Five Ways to Eat Rhubarb
Summer and rhubarb go hand in hand. So do strawberries and rhubarb—in pie. But what else can you cook up with the vegetable?
I’ll admit that, like most, I take my rhubarb in strawberry-rhubarb pie. I think the best pie I have ever had came from a little country store called Heart ‘N Hand just outside of the town of Skaneateles in the Finger Lakes region of New York. My husband and I ceremoniously sliced into it two summers ago on our wedding day.
But whenever I see rhubarb in the grocery store, I am instantly reminded of another delicious memory—my first encounter with the rosy stalks. I think I was maybe 12 years old, with my mom at a farmer’s market, when she bought me a bundle. I chomped into a stick like it was celery, and my face puckered from its tartness. I liked the taste. Plus, there was something so Laura Ingalls about gnawing on the raw stalks.
If you are thinking about picking up a bundle (as I now am!) or have some rhubarb in your garden or CSA box that you don’t know what to do with, I did a little research. Of course, there are plenty of baked options (pie, cobbler, crisp, even muffins), but my intent is to offer up a few more unusual options.
1. Raw: Before you do any cooking with rhubarb, you ought to at least try it raw. (Note: Be sure to remove all the leaves, as they are poisonous.) Many suggest dipping the stalk in sugar or some other sweet, such as honey, maple syrup or agave nectar, to mellow its tartness a touch. Sprinkling diced rhubarb over yogurt or cereal is an option too.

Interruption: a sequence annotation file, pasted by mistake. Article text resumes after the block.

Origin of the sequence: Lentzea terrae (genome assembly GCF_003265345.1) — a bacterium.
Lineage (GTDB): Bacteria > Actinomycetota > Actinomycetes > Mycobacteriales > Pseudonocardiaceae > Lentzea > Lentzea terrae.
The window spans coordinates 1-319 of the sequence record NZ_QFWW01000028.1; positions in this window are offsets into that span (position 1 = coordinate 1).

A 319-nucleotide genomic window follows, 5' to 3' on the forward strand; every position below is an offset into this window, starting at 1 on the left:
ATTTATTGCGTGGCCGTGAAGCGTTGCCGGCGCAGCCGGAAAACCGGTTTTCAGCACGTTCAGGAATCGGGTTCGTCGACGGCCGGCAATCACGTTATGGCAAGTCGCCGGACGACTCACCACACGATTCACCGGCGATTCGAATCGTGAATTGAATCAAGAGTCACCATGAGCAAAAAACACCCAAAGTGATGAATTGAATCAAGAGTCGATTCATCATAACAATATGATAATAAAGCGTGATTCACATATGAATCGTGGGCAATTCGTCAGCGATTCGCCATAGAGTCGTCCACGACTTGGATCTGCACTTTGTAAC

2. Stirred: Rhubarb, like cranberries, can add a tart zing to a smoothie, and if you puree the vegetable, it can be added to a margarita as well. Celebrity chef Jamie Oliver suggests making a jam by slicing rhubarb and cooking it with a couple tablespoons of water, blending and cooling it, and then adding champagne or prosecco for a rhubarb bellini. For a tasty nonalcoholic beverage, Serious Eats starts out by making a similar rhubarb syrup but instead adds it to freshly-steeped iced tea, topping it off with strawberries.
3. Smothered: Rhubarb sauces, chutneys and salsas add a unique flavor to savory dishes. Food writer (and occasional Smithsonian contributor) Kim O’Donnel says that rhubarb chutney—a good way to make use of rhubarb before it wilts—complements salmon, trout, roast chicken, turkey, duck and pork chops. It sounds easy too. She cooks one-inch pieces of rhubarb with orange juice, vinegar, brown sugar, ginger, cinnamon and dates.
A surprisingly butterless recipe from Paula Deen for grilled chicken with rhubarb salsa calls for a salsa that mixes together rhubarb, strawberries, jalapeno, lime juice, cilantro and olive oil. Yum! But perhaps the most creative condiment is rhubarb aioli, which award-winning chef Vitaly Paley of Paley’s Place in Portland, Oregon, pairs with pork. He folds a rhubarb reduction into his homemade garlic mayonnaise.
4. Roasted: Raw julienned rhubarb can be added to a garden salad, but several recipes I have found instead suggest roasting chunks of rhubarb on a baking sheet drizzled with honey or sprinkled with sugar for about five minutes, letting them cool and then tossing them in with greens. These same recipes (example: from Martha Stewart) recommend a killer combination of rhubarb, toasted walnuts, goat cheese, arugula and fennel.
5. Dried: This one is rather time-intensive, and requires a dehydrator, but the fruit-roll-up-loving kid in me likes the sound of the rhubarb leather one commenter on Backpacker.com describes. Basically, to make it, you cook rhubarb in water, with a cinnamon stick, and add sugar to taste, until it is the consistency of applesauce. Then, you pour it into dehydrator trays lined with parchment paper and dry at 135 degrees for nine hours.